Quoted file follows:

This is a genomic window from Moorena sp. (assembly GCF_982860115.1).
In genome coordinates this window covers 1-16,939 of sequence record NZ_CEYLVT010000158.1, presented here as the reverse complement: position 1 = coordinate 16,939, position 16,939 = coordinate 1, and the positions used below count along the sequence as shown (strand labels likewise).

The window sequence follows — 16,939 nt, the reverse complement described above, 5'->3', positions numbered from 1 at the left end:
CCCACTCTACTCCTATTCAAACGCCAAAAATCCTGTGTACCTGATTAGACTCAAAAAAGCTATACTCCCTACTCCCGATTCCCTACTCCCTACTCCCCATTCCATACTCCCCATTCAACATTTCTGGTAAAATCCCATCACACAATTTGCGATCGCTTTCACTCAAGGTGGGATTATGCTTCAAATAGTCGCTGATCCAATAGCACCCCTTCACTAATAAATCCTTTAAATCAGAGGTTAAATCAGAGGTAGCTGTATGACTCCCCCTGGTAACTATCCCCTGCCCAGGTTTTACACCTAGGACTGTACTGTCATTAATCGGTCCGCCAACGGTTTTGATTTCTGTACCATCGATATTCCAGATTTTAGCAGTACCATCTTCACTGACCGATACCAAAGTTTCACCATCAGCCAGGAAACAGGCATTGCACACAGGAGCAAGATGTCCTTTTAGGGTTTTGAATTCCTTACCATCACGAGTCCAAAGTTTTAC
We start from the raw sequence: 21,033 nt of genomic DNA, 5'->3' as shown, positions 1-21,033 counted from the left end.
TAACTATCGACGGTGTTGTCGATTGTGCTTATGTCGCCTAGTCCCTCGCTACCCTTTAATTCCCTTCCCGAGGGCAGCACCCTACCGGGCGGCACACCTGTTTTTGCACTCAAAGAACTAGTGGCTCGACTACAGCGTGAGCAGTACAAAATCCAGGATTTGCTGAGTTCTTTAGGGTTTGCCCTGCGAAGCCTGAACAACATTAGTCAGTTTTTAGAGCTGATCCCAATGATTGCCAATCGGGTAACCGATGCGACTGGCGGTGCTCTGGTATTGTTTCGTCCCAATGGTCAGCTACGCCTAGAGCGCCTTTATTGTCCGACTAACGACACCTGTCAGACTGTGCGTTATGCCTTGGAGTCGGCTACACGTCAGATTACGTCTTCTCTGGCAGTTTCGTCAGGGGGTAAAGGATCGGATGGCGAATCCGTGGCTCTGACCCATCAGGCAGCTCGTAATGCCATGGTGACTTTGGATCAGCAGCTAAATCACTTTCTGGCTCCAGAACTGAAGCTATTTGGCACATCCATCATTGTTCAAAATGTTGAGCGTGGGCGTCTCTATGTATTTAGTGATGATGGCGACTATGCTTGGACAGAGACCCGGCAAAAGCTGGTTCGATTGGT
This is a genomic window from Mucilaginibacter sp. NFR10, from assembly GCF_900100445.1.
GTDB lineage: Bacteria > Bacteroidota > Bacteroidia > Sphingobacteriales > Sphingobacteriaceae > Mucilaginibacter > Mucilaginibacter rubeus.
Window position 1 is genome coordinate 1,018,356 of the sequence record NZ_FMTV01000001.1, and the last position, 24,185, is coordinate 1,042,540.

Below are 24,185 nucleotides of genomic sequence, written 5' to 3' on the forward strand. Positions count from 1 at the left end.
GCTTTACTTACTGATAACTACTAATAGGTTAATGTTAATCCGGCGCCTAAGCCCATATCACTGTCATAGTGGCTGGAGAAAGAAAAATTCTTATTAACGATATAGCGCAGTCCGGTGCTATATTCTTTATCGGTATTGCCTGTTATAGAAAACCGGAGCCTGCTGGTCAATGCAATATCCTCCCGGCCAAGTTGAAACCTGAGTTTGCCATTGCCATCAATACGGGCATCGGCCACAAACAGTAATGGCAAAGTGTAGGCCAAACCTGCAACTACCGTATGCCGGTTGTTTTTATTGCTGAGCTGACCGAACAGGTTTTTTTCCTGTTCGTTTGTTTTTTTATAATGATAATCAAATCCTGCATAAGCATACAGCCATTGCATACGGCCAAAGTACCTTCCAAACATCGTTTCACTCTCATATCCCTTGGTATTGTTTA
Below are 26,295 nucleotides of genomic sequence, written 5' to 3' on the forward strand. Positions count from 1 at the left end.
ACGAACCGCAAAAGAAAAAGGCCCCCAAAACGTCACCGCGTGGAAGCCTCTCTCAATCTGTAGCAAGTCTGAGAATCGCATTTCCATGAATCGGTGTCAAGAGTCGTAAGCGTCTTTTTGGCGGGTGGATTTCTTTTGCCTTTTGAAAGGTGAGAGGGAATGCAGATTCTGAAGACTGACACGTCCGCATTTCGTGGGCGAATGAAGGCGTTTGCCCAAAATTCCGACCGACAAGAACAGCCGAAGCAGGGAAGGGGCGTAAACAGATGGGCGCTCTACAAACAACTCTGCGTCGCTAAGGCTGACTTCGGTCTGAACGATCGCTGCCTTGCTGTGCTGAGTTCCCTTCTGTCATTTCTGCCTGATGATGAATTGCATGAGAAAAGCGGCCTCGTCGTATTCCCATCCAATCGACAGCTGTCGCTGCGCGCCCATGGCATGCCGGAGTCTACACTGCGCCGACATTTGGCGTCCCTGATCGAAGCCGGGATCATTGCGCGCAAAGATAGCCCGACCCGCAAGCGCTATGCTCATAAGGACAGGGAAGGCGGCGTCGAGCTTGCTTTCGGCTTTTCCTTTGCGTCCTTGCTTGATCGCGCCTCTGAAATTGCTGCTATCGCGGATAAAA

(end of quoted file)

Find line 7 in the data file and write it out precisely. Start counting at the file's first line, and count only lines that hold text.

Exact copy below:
This is a genomic window from Mucilaginibacter sp. NFR10, from assembly GCF_900100445.1.